According to the Treasury Department, the wealthiest Americans, the top 1%, fail to pay an estimated $163 billion every year in taxes, roughly 28% of all lost tax revenue, the Treasury Department, in a post defending Biden’s tax plan.
Treasury says wealthiest Americans dodging $163 billion in taxes a year
According to the Treasury Department, the wealthiest Americans, who represent the top 1%, avoid paying an estimated $163 billion in taxes annually, CBS reported.
In a blog post, the Treasury Department defended President Biden’s tax plan while calling for stronger enforcement of tax laws.
According to the Treasury Department, The Hill reported that the top 1 percent of earners by annual income is responsible for approximately 28 percent of all lost tax revenue.
Two sets of rules allow wealthy to avoid large share of taxes
In the blog post, the Treasury Department argued that the richest Americans could avoid paying their fair share of taxes because their wealth allows them to employ tax experts who can better shield them from reporting their actual incomes.
The Treasury said that complicated incomes are more frequent among high earners, such as those derived from partnerships and proprietorships. These types of incomes have a far greater noncompliance rate that reaches as high as 55 percent.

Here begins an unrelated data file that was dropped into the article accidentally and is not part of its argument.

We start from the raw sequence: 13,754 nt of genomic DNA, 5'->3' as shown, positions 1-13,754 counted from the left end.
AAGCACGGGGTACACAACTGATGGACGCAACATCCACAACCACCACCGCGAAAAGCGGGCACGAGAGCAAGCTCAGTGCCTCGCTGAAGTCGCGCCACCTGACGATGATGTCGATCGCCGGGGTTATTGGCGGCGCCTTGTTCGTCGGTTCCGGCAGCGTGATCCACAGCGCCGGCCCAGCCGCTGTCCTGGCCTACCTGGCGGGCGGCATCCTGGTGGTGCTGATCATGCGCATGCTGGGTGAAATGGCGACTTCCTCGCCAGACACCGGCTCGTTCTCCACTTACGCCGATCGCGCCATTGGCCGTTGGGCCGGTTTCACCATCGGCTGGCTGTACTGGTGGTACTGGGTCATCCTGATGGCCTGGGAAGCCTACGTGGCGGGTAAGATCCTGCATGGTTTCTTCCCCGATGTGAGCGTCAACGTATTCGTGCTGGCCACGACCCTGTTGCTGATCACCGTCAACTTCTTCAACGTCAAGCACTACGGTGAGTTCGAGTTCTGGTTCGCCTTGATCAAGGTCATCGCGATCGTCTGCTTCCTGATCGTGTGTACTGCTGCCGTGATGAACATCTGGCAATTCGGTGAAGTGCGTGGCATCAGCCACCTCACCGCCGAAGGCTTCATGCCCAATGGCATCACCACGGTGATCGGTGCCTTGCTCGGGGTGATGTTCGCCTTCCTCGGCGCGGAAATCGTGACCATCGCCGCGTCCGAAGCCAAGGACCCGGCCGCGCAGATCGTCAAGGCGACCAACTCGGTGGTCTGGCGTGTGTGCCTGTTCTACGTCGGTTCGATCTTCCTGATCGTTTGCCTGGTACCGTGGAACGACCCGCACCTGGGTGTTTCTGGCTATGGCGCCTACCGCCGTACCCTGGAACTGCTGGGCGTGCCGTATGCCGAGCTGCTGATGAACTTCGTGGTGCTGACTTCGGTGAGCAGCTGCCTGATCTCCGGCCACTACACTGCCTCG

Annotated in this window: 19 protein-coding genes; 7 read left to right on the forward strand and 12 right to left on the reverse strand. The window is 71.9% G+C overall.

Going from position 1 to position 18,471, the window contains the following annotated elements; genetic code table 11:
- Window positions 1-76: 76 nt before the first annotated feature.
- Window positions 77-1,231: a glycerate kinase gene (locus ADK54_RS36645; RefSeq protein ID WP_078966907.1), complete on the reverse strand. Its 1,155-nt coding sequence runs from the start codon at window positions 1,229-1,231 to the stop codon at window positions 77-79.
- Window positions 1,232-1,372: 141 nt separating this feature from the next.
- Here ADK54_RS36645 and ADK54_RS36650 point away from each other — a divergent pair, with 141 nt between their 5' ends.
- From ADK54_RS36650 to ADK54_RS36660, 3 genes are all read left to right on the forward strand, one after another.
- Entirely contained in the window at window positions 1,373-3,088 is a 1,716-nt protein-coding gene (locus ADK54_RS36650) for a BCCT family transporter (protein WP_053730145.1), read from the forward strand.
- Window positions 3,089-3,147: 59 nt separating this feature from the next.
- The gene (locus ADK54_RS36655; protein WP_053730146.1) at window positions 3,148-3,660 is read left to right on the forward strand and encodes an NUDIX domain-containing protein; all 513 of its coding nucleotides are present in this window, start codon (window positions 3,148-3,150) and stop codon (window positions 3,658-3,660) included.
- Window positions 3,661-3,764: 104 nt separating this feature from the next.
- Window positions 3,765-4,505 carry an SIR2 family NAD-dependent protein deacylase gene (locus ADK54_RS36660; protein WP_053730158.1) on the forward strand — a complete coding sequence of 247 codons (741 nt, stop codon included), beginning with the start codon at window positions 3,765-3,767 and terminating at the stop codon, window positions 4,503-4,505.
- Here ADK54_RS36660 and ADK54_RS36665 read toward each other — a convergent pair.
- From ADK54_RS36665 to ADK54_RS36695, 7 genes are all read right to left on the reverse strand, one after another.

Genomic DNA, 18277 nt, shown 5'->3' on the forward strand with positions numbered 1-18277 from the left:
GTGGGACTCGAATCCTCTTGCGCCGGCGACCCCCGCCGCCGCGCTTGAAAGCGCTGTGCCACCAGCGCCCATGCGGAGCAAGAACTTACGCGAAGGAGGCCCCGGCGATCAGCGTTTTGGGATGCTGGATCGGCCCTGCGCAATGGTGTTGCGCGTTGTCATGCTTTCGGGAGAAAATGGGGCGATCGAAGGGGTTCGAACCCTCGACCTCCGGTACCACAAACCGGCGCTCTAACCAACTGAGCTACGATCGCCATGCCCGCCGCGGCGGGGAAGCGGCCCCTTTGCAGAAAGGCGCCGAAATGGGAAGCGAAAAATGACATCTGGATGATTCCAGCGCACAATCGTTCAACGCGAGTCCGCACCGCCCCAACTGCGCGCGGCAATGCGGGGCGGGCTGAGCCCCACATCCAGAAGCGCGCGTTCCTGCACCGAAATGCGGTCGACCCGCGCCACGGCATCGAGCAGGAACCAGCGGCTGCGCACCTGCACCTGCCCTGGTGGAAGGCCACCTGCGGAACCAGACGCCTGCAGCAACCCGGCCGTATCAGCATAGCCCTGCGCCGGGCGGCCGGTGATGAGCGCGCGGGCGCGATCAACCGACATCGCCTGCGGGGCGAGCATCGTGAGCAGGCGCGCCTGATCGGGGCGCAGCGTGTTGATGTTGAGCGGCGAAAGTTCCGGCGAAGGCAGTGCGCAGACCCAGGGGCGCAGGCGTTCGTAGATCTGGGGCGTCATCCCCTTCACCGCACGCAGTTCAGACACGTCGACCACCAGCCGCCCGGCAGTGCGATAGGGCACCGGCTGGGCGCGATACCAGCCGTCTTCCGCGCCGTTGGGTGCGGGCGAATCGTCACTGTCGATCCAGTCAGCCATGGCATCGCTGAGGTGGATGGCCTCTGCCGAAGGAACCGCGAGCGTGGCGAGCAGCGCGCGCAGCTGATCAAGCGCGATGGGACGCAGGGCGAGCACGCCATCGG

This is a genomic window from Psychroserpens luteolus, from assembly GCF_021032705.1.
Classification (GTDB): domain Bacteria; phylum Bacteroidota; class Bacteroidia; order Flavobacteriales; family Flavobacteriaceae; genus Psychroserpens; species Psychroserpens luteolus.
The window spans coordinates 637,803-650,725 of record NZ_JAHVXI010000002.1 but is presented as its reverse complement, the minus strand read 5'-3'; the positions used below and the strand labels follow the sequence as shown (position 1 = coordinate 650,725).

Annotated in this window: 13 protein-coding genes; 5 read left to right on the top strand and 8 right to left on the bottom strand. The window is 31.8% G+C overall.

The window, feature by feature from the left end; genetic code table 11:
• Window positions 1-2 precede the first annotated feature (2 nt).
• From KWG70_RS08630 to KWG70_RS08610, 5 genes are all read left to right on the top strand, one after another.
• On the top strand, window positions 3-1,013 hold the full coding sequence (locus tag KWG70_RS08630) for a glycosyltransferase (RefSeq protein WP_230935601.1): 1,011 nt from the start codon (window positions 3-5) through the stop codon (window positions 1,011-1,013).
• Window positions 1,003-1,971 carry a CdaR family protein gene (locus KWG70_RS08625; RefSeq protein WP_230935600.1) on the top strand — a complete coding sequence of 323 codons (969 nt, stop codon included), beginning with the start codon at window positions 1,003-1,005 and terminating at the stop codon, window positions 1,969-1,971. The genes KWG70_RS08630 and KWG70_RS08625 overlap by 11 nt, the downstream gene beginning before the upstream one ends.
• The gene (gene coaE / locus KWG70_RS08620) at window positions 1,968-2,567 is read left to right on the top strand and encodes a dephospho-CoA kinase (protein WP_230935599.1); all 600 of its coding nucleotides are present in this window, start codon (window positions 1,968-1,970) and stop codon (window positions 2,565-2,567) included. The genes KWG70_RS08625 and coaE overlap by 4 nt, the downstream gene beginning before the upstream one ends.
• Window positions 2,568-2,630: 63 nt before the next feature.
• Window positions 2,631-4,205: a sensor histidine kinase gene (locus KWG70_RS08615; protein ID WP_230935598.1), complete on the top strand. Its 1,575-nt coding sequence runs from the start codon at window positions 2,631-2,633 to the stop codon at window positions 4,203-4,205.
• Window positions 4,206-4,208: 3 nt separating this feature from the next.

“Today’s tax code contains two sets of rules: one for regular wage and salary workers who report virtually all the income they earn,” wrote Natasha Sarin, deputy assistant Treasury secretary for economic policy, “and another for wealthy taxpayers, who are often able to avoid a large share of the taxes they owe.”
IRS audit rates and tax enforcement falling due to lack of resources
The Treasury Department said that the Internal Revenue Service (IRS) is currently unable to collect about 15 percent of taxes owed due to the lack of resources, which is also led to a fall in auditing rates. The decline in audit rates has decreased more for higher earners than for low-and moderate-income earners in the last decade, assisted by the Earned Income Tax Credit.
Biden calling for increasing IRS budget
To adequately increase audits and enforce tax laws against large corporations and high earners, the IRS would need additional money to hire and train agents to examine thousands of pages of sophisticated tax filings, the Treasury said in the post.
To that end, the Biden administration is pushing to raise the budget of the IRS by $80 billion over the next ten years to increase enforcement and taxpayer services and IT departments.
The Treasury also called for increased third-party reporting by financial institutions, which would help the IRS better target sophisticated tax evasion. The Treasury estimates would generate an estimated $1.6 billion annually in revenue alone from collecting taxes already do.